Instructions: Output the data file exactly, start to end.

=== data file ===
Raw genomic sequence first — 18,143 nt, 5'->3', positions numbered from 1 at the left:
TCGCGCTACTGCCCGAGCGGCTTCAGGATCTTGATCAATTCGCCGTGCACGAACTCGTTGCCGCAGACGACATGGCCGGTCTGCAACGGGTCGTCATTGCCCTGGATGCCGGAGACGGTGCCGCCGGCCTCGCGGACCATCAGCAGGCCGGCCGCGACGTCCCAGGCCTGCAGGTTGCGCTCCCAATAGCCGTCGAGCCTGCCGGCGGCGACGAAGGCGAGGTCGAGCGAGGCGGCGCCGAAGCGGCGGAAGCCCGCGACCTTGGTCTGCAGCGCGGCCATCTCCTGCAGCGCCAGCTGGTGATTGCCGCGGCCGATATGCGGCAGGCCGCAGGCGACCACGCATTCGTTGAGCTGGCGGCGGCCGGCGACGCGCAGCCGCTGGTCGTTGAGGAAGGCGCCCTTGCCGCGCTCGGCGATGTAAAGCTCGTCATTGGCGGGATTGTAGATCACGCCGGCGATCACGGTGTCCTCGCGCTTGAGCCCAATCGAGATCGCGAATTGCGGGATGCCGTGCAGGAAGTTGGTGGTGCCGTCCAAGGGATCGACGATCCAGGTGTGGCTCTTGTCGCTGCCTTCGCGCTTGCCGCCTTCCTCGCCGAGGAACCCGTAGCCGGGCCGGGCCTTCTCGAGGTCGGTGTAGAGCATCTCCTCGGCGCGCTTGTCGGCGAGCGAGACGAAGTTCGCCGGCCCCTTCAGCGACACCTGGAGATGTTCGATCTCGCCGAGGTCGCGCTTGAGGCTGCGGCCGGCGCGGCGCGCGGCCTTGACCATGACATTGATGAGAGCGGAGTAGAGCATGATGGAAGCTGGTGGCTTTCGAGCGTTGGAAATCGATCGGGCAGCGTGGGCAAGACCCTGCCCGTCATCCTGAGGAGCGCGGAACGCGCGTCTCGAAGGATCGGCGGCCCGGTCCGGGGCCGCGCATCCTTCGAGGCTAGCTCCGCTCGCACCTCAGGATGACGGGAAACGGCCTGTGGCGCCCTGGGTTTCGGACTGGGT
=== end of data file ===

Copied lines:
Raw genomic sequence first — 18,143 nt, 5'->3', positions numbered from 1 at the left:
TCGCGCTACTGCCCGAGCGGCTTCAGGATCTTGATCAATTCGCCGTGCACGAACTCGTTGCCGCAGACGACATGGCCGGTCTGCAACGGGTCGTCATTGCCCTGGATGCCGGAGACGGTGCCGCCGGCCTCGCGGACCATCAGCAGGCCGGCCGCGACGTCCCAGGCCTGCAGGTTGCGCTCCCAATAGCCGTCGAGCCTGCCGGCGGCGACGAAGGCGAGGTCGAGCGAGGCGGCGCCGAAGCGGCGGAAGCCCGCGACCTTGGTCTGCAGCGCGGCCATCTCCTGCAGCGCCAGCTGGTGATTGCCGCGGCCGATATGCGGCAGGCCGCAGGCGACCACGCATTCGTTGAGCTGGCGGCGGCCGGCGACGCGCAGCCGCTGGTCGTTGAGGAAGGCGCCCTTGCCGCGCTCGGCGATGTAAAGCTCGTCATTGGCGGGATTGTAGATCACGCCGGCGATCACGGTGTCCTCGCGCTTGAGCCCAATCGAGATCGCGAATTGCGGGATGCCGTGCAGGAAGTTGGTGGTGCCGTCCAAGGGATCGACGATCCAGGTGTGGCTCTTGTCGCTGCCTTCGCGCTTGCCGCCTTCCTCGCCGAGGAACCCGTAGCCGGGCCGGGCCTTCTCGAGGTCGGTGTAGAGCATCTCCTCGGCGCGCTTGTCGGCGAGCGAGACGAAGTTCGCCGGCCCCTTCAGCGACACCTGGAGATGTTCGATCTCGCCGAGGTCGCGCTTGAGGCTGCGGCCGGCGCGGCGCGCGGCCTTGACCATGACATTGATGAGAGCGGAGTAGAGCATGATGGAAGCTGGTGGCTTTCGAGCGTTGGAAATCGATCGGGCAGCGTGGGCAAGACCCTGCCCGTCATCCTGAGGAGCGCGGAACGCGCGTCTCGAAGGATCGGCGGCCCGGTCCGGGGCCGCGCATCCTTCGAGGCTAGCTCCGCTCGCACCTCAGGATGACGGGAAACGGCCTGTGGCGCCCTGGGTTTCGGACTGGGT